My grandmother: Yeah.

Actually, it was Caroline MARTHA MARY Fisher Valentine McNeely. And “Caroline” was the name of her aunt, Caroline McConnaughey, Martha Miller McNeely’s sister. But Mary and Fisher and Valentine?


Interview of Margaret C. Allen by Lisa Y. Henderson, all rights reserved.

Births Deaths Marriages, Maternal Kin, Virginia

And then there were …

It’s beyond heartbreaking, even given the terrible infant mortality rates of times.  Of Jasper and Matilda Holmes’ 11 children, only three lived to see the 20th century. Matilda herself died giving birth to her last child, who lingered a few months before slipping away. Others died in clumps, compounding the family’s grief to unimaginable intensity.

Robert, the first child, was born in 1864. He lived long enough to be recorded in the 1880 census of Charles City County, but was dead before his father’s estate opened in 1899.

Walter and Angelina, born in 1868 and 1870, died within six months of each other in 1887, felled by tuberculosis.

William and Joseph, born in 1871 and 1874, died on consecutive days in January 1875, victims of whooping cough.

Emma, born in 1876, lived long enough to marry Cornelius Jefferson in November 1899 and to give birth to son, Jesse Holmes Jefferson, the following January. (Though, oddly, she is not listed in a transfer of property to Jasper’s heirs on 30 December 1899.) She died when Jesse was an infant, however, and the boy was reared in his aunt Agnes’ family.

My great-grandmother Mary Agnes, born in 1877, lived into her 80s. Her death in 1961 came more than 60 years after the death of all but one of her siblings.

Martha, called “Mattie,” born 1879, married Jesse E. Smith, in May 1899. She received a share of her father’s estate in 1899, but died during the next decade.

Julia Ellen, born in 1882, lived the longest of all the children. She was close to 90 in 1961 when she was listed in her sister’s obituary as the sole remaining Holmes.

The last babies, unnamed infants, died at or within months of birth.  The first, a boy, died in 1880 at the age of 2 days; the second, a boy, in 1884 at the age of 6 days; and the last in 1885, weeks after his mother gave birth to him.

Civil War, Free People of Color, North Carolina, Other Documents, Paternal Kin

Confederate Citizens File: Adam Artis.

Adam T. Artis was 30 years old at the start of the Civil War, a farmer and carpenter who had already begun to amass relative wealth. Men much poorer than he lost stock and provisions to foraging Union soldiers, and I wondered why he had not filed with Southern Claims Commission to recoup any losses. Perhaps he had none, but the more likely answer is that, because he supplied fodder and other items to the Confederate government, he knew he was ineligible for reimbursement from the United States.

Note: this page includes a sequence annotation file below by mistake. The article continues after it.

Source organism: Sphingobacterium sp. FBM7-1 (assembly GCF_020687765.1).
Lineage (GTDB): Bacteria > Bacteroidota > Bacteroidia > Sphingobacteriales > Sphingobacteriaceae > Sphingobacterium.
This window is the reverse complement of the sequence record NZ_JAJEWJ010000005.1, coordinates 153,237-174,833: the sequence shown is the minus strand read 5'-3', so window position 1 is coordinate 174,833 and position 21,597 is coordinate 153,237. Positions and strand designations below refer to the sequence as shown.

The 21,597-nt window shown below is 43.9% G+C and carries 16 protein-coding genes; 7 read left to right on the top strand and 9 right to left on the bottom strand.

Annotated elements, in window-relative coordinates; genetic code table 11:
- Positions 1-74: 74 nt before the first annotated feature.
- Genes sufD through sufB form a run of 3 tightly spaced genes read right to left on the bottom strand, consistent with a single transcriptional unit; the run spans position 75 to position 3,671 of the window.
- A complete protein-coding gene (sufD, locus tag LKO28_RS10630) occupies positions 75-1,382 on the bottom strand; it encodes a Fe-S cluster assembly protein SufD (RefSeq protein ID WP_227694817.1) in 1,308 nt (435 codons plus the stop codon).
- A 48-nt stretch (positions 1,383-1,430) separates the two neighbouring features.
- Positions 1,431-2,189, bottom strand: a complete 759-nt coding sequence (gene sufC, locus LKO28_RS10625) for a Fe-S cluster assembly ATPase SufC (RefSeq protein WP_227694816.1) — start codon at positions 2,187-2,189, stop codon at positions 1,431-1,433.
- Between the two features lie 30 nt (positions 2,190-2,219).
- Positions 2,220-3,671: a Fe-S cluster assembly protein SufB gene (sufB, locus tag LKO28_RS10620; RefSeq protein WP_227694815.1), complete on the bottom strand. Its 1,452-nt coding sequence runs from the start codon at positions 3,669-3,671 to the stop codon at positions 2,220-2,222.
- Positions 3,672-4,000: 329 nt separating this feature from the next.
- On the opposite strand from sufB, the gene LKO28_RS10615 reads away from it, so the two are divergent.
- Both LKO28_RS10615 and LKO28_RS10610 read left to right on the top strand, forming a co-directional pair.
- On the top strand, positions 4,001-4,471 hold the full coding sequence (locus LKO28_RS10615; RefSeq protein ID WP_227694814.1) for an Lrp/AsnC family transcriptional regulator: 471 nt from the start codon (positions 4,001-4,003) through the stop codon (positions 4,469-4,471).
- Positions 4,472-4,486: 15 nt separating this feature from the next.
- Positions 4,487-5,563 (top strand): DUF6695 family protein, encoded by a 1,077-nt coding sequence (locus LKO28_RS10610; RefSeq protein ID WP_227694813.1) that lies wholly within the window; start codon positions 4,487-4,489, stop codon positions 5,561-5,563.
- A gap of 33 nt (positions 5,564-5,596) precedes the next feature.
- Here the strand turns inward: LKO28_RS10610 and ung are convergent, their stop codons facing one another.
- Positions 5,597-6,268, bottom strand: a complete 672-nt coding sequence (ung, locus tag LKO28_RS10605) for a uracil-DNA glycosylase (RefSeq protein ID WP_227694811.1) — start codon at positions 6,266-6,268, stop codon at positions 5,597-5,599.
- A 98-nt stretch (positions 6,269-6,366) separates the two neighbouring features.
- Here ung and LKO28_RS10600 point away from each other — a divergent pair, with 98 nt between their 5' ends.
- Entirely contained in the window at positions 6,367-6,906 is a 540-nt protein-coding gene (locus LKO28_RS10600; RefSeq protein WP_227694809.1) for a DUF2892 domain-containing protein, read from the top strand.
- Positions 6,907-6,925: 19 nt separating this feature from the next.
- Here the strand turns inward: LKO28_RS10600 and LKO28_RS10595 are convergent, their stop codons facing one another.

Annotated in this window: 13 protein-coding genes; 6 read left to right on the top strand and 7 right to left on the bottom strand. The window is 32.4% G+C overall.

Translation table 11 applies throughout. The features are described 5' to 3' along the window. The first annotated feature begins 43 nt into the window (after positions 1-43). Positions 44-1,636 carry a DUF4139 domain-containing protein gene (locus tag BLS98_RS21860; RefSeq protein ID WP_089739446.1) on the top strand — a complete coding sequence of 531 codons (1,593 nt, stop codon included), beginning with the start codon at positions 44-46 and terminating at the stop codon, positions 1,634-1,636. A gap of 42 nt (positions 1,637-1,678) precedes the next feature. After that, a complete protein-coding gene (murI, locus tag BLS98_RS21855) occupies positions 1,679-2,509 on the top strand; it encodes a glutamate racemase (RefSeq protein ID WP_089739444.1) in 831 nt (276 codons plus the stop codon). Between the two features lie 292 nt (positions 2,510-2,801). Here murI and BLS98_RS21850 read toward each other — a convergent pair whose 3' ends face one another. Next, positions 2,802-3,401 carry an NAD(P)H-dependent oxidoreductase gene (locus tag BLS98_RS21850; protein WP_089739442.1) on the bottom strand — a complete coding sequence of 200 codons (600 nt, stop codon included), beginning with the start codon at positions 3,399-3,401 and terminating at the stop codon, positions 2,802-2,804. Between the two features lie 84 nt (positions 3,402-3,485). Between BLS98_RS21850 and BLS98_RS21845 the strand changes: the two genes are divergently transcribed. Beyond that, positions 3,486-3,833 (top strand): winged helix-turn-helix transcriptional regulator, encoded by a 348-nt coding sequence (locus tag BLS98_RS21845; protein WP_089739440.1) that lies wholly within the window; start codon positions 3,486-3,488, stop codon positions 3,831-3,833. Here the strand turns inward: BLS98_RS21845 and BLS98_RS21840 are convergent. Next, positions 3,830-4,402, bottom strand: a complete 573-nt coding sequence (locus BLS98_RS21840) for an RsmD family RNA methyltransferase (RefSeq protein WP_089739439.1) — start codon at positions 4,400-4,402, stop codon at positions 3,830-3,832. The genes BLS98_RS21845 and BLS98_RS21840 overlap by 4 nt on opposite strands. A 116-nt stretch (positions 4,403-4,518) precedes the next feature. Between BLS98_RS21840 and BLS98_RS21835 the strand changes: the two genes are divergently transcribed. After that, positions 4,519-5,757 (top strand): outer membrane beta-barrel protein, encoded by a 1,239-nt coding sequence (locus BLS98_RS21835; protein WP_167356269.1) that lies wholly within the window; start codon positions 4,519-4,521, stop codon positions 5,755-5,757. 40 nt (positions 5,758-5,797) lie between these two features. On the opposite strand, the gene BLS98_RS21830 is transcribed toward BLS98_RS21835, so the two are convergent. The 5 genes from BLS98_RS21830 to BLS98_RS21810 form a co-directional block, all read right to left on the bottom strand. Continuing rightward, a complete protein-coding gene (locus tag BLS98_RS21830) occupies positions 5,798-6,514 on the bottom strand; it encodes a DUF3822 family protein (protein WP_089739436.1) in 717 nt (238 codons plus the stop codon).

Form of the estimate and assessment of agricultural products agreed upon by the assessor and tax-payer, and the value of the portion thereof to which the government is entitled, which is taxed in kind, in accordance with the provisions of Section 11 of “an Act to lay taxes for the common defence and carry on the government of the Confederate States,” said estimate and assessment to be made as soon as the crops are ready for market.

Adam Artis by wife

Cured Fodder     Quantity of gross crop. — 1500     Tithe or one-tenth. — 150     Value of one-tenth. — $4.50

I, Adam Artis of the County of Wayne and State of North Carolina do swear that the above is a true statement and estimate of all the agricultural products produced by me during the year 1863, which are taxable by the provisions of the 11th section of the above stated act, including what may have been sold of consumed by me, and of the value of that portion of said crops to which the government is entitled.   /s/ Adam X Artis

Sworn to and subscribed to before me the 3 day of December 1863, and I further certify that the above estimate and assessment has been agreed upon by said Adam Artis and myself as a correct and true statement of the amount of his crops and the value of the portion to which the government is entitled.  /s/ J.A. Lane, Assessor.

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The Confederate Papers Relating to Citizens or Business Firms, 1861-1865 (NARA M346), often called the “Confederate Citizens File,” is a collection of 650,000 vouchers and other documents relating to goods furnished or services rendered to the Confederate government by private individuals and businesses.  The “Citizens File” was created by the Confederate Archives Division of the Adjutant General’s Office from records created or received by the Confederate War and Treasury Departments that were in the custody of the U.S. War Department. The Citizens File was created to aid in determining the legitimacy of compensation claims submitted for property losses allegedly inflicted by Union forces. The records were used by the Treasury and Justice Departments, Southern Claims Commission, Court of Claims, and congressional claims committees to determine whether the claimant had been loyal to the Union or had aided the Confederate government and thus not eligible for compensation.